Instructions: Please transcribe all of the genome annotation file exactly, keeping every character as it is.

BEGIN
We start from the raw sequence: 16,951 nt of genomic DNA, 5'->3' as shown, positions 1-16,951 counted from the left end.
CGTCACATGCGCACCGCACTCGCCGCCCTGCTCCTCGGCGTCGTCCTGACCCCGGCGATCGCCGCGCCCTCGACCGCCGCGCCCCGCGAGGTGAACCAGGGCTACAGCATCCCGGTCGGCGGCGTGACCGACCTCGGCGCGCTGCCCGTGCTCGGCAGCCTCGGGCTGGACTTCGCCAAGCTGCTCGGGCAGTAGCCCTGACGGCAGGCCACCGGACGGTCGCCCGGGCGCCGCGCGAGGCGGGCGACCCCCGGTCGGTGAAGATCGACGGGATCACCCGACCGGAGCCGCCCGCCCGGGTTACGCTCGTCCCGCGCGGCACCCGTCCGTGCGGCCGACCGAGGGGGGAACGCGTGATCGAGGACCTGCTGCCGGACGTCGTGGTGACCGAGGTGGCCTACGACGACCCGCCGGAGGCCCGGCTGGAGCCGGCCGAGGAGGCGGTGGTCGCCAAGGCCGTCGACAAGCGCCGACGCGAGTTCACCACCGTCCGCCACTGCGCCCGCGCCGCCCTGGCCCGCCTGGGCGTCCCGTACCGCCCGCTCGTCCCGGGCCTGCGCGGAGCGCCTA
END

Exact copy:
We start from the raw sequence: 16,951 nt of genomic DNA, 5'->3' as shown, positions 1-16,951 counted from the left end.
CGTCACATGCGCACCGCACTCGCCGCCCTGCTCCTCGGCGTCGTCCTGACCCCGGCGATCGCCGCGCCCTCGACCGCCGCGCCCCGCGAGGTGAACCAGGGCTACAGCATCCCGGTCGGCGGCGTGACCGACCTCGGCGCGCTGCCCGTGCTCGGCAGCCTCGGGCTGGACTTCGCCAAGCTGCTCGGGCAGTAGCCCTGACGGCAGGCCACCGGACGGTCGCCCGGGCGCCGCGCGAGGCGGGCGACCCCCGGTCGGTGAAGATCGACGGGATCACCCGACCGGAGCCGCCCGCCCGGGTTACGCTCGTCCCGCGCGGCACCCGTCCGTGCGGCCGACCGAGGGGGGAACGCGTGATCGAGGACCTGCTGCCGGACGTCGTGGTGACCGAGGTGGCCTACGACGACCCGCCGGAGGCCCGGCTGGAGCCGGCCGAGGAGGCGGTGGTCGCCAAGGCCGTCGACAAGCGCCGACGCGAGTTCACCACCGTCCGCCACTGCGCCCGCGCCGCCCTGGCCCGCCTGGGCGTCCCGTACCGCCCGCTCGTCCCGGGCCTGCGCGGAGCGCCTA